A seat at the counter gives you a birds eye view of all of the action in the kitchen. A town landmark for more than 35 years, it’s where the locals hangout, but there’s still plenty of seats for visitors. They’re famous for their green chile and southwest salsa, which are savory additions to their nostalgic no-frills meals.
The small-town friendly service complements the delicious homemade food that this off-the-beaten-path diner serves up every day. Ingredients are locally sourced. Beef is grass-fed. Breads, pies, doughnuts, muffins and cookies are made daily. Breakfast all day, but don’t miss the chocolate pie with peanut butter anytime of the day.
Come with an appetite because the meal portions are huge. That hasn’t changed for the more than dozen years this diner has been in business. The menu is a wide-ranging mix of American and Mexican breakfast and lunch fare, all homemade daily. The ambience is vintage Route 66 decor. Best of the menu includes breakfast burrito with salsa verde, sweet French toast or an old-fashioned patty melt.
“890 square feet of reality ... surrounded by Boulder.” What a motto. The best diner in Colorado, according to Business Insider, is this classic whose chefs have been cooking eggs on the flat top for four decades. Food is greasy, just the way you’d expect an old-school diner to serve. Breakfast and lunch favorites include biscuits and gravy, eggs cooked anyway you like, burgers and, of course, a couple of different grilled cheese sandwiches.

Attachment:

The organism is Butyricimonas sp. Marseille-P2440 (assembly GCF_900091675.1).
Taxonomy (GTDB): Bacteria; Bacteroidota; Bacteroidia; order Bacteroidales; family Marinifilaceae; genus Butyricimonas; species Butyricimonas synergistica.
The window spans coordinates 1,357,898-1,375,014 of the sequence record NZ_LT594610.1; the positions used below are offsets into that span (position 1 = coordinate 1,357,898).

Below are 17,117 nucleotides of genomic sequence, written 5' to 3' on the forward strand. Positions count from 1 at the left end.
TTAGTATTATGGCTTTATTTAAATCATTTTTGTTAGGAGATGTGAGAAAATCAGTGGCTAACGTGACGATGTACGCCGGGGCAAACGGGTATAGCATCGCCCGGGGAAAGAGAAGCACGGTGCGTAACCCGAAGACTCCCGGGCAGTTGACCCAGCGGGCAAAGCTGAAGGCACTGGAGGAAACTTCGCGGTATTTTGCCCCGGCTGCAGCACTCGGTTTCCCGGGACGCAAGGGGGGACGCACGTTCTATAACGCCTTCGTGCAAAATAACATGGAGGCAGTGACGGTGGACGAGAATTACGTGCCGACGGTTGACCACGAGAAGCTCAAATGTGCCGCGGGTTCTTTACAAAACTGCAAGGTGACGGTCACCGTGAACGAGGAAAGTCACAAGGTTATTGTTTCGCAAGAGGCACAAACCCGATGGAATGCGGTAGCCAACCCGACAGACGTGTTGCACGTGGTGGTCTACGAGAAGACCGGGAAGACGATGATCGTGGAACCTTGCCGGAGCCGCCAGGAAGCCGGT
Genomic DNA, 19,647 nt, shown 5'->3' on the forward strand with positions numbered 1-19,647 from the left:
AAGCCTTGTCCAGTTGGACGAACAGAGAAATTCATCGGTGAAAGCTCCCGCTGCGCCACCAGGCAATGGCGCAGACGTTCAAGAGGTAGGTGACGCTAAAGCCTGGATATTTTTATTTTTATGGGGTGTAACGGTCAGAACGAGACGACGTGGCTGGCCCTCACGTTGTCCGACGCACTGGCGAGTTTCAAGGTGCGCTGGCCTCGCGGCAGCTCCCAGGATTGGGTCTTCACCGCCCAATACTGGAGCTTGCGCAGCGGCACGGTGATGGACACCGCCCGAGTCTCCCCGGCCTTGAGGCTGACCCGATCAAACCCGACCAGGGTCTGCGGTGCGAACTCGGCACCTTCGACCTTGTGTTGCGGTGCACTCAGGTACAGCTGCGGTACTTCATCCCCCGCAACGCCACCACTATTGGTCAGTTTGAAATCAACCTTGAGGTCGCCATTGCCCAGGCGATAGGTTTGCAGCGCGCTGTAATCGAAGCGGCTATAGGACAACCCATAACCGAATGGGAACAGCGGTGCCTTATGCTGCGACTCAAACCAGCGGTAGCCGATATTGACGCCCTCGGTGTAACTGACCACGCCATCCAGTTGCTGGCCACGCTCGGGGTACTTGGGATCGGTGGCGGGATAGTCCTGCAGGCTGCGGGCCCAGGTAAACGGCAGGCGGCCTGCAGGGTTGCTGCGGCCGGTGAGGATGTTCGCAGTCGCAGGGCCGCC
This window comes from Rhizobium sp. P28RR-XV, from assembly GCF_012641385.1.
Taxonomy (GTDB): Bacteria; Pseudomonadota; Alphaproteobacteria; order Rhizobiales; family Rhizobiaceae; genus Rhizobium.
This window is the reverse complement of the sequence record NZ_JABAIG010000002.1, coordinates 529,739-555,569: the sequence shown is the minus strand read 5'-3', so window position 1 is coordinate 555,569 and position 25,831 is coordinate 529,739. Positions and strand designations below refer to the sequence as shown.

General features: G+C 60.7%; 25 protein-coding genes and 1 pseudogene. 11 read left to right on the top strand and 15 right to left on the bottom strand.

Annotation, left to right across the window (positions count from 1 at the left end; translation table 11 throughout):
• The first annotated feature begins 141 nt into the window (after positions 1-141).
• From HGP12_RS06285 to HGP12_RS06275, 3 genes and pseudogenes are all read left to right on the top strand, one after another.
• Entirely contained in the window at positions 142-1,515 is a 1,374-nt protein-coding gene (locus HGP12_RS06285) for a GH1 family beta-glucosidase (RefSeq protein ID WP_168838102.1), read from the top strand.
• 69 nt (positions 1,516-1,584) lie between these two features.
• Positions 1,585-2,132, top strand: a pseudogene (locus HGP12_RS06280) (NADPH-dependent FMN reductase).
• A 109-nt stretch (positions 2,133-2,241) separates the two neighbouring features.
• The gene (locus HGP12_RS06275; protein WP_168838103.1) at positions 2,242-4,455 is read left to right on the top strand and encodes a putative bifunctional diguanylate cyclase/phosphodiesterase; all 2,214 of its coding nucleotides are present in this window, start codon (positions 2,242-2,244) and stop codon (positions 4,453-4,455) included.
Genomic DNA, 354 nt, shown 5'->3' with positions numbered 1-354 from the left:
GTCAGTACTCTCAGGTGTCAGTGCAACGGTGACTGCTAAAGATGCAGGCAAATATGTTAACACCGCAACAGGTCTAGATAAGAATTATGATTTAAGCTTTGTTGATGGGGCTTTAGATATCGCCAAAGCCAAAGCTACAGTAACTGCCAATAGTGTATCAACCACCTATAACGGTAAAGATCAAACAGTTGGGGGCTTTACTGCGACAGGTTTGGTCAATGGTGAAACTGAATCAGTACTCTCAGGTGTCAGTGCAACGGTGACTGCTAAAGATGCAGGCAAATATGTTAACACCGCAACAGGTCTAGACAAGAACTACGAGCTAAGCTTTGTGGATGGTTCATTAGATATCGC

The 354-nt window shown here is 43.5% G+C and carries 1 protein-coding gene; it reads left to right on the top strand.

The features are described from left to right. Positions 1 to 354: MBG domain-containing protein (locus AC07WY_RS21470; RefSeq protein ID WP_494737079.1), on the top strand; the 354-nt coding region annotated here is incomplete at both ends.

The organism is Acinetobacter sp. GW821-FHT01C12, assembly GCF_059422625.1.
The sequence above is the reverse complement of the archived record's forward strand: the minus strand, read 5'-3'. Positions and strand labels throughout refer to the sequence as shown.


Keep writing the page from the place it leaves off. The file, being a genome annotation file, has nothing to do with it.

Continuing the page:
From the outside, this mini castle with purple turrets looks like something you’d find at a carnival. No carny food here, though, it’s all classic diner cooking in gigantic proportions. If you can finish a full order of the Grump, an enormous pile of hash browns, eggs, onions, cheese and meat smothered in homemade gravy you become a member of the clean plate club … no easy feat. The original location, the kitschy castle built in 1956, only seats 13, but there’s a second location just down the road. Cash only at both.
The only thing little about this diner is the space and the owner’s last name. The breakfast and lunch menu are extensive and the portions are large. A commitment to locally sourced, fresh ingredients combined with tried-and-true family recipes kicks the food out of the ordinary into the exceptional. Sit at the horseshoe counter, which surrounds the kitchen, for a meal and a show. Grandma Dot’s German pancakes are not to be missed.
John Wayne and Elvis sitting in a retro pink Cadillac spinning at the top of a 25-foot pole—you don’t see that every day. In fact, you’ll only see it here. This old diner was brought in pieces from North Dakota, put back together and is now home to incredible old-style comfort food. Breakfast is served all day and covers all the bases. You can’t go wrong with the patty melt, Ruben sandwich or taco salad for lunch.
This pre-fab diner has been sitting on its foundation since 1957 and is on the National Register of Historic Places. Breakfast is served until closing. Signature morning meal is of course the Chuck Wagon, sirloin steak and eggs with hash browns, toast or hot cakes. Menu is extensive and, as usual, portions are huge. Look for the horse standing sentry on the roof top.
The checkered flag motif on the floor, walls and menu is apt … the food comes out of the kitchen fast. And they don’t just serve omelettes. It’s a blend of cultures with Eggs Benedict, chicken fried steak, a breakfast burrito with red and green chile, huevos rancheros and, how about a rib eye or pork chop to kick off the day. Open for lunch. The Ruben and Monte Cristo are musts. Cash only.